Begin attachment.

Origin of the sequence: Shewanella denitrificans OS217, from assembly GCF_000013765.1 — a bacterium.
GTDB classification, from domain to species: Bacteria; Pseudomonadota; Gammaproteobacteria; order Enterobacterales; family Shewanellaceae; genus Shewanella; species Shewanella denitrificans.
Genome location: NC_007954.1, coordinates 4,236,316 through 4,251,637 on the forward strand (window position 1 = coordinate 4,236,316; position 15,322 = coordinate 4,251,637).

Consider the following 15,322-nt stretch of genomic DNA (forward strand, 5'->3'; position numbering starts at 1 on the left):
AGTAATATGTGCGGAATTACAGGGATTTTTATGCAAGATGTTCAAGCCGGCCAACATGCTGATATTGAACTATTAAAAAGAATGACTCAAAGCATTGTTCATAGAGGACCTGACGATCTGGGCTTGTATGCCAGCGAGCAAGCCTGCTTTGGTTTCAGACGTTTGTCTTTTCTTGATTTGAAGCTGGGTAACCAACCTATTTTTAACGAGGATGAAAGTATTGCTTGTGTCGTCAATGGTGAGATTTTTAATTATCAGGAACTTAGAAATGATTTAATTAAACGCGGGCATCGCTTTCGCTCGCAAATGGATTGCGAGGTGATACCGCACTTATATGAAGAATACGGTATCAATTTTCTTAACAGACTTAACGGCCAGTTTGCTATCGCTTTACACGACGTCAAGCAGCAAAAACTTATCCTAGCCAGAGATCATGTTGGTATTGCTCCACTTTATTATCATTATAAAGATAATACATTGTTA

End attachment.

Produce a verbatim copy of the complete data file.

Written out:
Origin of the sequence: Shewanella denitrificans OS217, from assembly GCF_000013765.1 — a bacterium.
GTDB classification, from domain to species: Bacteria; Pseudomonadota; Gammaproteobacteria; order Enterobacterales; family Shewanellaceae; genus Shewanella; species Shewanella denitrificans.
Genome location: NC_007954.1, coordinates 4,236,316 through 4,251,637 on the forward strand (window position 1 = coordinate 4,236,316; position 15,322 = coordinate 4,251,637).

Consider the following 15,322-nt stretch of genomic DNA (forward strand, 5'->3'; position numbering starts at 1 on the left):
AGTAATATGTGCGGAATTACAGGGATTTTTATGCAAGATGTTCAAGCCGGCCAACATGCTGATATTGAACTATTAAAAAGAATGACTCAAAGCATTGTTCATAGAGGACCTGACGATCTGGGCTTGTATGCCAGCGAGCAAGCCTGCTTTGGTTTCAGACGTTTGTCTTTTCTTGATTTGAAGCTGGGTAACCAACCTATTTTTAACGAGGATGAAAGTATTGCTTGTGTCGTCAATGGTGAGATTTTTAATTATCAGGAACTTAGAAATGATTTAATTAAACGCGGGCATCGCTTTCGCTCGCAAATGGATTGCGAGGTGATACCGCACTTATATGAAGAATACGGTATCAATTTTCTTAACAGACTTAACGGCCAGTTTGCTATCGCTTTACACGACGTCAAGCAGCAAAAACTTATCCTAGCCAGAGATCATGTTGGTATTGCTCCACTTTATTATCATTATAAAGATAATACATTGTTA